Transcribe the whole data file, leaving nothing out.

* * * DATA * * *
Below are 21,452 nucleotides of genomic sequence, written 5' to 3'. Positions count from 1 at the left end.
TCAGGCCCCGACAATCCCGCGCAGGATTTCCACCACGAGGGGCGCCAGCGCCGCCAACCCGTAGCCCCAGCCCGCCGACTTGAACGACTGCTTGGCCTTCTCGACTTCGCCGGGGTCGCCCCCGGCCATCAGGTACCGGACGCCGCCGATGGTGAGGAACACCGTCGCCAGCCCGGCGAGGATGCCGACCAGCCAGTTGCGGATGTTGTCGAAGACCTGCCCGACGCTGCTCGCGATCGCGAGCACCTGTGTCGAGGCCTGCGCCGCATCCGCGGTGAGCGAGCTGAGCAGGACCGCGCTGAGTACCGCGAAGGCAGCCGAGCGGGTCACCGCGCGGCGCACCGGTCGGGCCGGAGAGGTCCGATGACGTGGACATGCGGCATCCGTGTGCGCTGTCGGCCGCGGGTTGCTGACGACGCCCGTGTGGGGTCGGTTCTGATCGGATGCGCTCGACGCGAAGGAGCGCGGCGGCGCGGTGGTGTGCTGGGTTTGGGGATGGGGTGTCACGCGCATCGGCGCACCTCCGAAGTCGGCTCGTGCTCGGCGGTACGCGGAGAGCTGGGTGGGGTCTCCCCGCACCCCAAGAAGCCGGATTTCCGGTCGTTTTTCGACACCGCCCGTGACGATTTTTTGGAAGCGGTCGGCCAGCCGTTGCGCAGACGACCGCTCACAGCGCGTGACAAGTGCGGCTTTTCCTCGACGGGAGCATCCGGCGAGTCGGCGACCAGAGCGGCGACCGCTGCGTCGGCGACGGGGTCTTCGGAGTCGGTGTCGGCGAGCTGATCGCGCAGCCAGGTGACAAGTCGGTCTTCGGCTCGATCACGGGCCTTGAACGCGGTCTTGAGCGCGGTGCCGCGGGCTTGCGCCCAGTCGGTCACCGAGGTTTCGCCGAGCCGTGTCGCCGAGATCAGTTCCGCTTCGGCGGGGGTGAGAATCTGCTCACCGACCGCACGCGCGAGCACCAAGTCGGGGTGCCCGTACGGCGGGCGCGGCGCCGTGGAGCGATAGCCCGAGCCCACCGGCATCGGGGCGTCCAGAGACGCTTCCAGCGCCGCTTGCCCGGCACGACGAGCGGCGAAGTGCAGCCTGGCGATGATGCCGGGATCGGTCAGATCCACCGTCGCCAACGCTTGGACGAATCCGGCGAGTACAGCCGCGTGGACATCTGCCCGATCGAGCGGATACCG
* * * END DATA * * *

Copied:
Below are 21,452 nucleotides of genomic sequence, written 5' to 3'. Positions count from 1 at the left end.
TCAGGCCCCGACAATCCCGCGCAGGATTTCCACCACGAGGGGCGCCAGCGCCGCCAACCCGTAGCCCCAGCCCGCCGACTTGAACGACTGCTTGGCCTTCTCGACTTCGCCGGGGTCGCCCCCGGCCATCAGGTACCGGACGCCGCCGATGGTGAGGAACACCGTCGCCAGCCCGGCGAGGATGCCGACCAGCCAGTTGCGGATGTTGTCGAAGACCTGCCCGACGCTGCTCGCGATCGCGAGCACCTGTGTCGAGGCCTGCGCCGCATCCGCGGTGAGCGAGCTGAGCAGGACCGCGCTGAGTACCGCGAAGGCAGCCGAGCGGGTCACCGCGCGGCGCACCGGTCGGGCCGGAGAGGTCCGATGACGTGGACATGCGGCATCCGTGTGCGCTGTCGGCCGCGGGTTGCTGACGACGCCCGTGTGGGGTCGGTTCTGATCGGATGCGCTCGACGCGAAGGAGCGCGGCGGCGCGGTGGTGTGCTGGGTTTGGGGATGGGGTGTCACGCGCATCGGCGCACCTCCGAAGTCGGCTCGTGCTCGGCGGTACGCGGAGAGCTGGGTGGGGTCTCCCCGCACCCCAAGAAGCCGGATTTCCGGTCGTTTTTCGACACCGCCCGTGACGATTTTTTGGAAGCGGTCGGCCAGCCGTTGCGCAGACGACCGCTCACAGCGCGTGACAAGTGCGGCTTTTCCTCGACGGGAGCATCCGGCGAGTCGGCGACCAGAGCGGCGACCGCTGCGTCGGCGACGGGGTCTTCGGAGTCGGTGTCGGCGAGCTGATCGCGCAGCCAGGTGACAAGTCGGTCTTCGGCTCGATCACGGGCCTTGAACGCGGTCTTGAGCGCGGTGCCGCGGGCTTGCGCCCAGTCGGTCACCGAGGTTTCGCCGAGCCGTGTCGCCGAGATCAGTTCCGCTTCGGCGGGGGTGAGAATCTGCTCACCGACCGCACGCGCGAGCACCAAGTCGGGGTGCCCGTACGGCGGGCGCGGCGCCGTGGAGCGATAGCCCGAGCCCACCGGCATCGGGGCGTCCAGAGACGCTTCCAGCGCCGCTTGCCCGGCACGACGAGCGGCGAAGTGCAGCCTGGCGATGATGCCGGGATCGGTCAGATCCACCGTCGCCAACGCTTGGACGAATCCGGCGAGTACAGCCGCGTGGACATCTGCCCGATCGAGCGGATACCG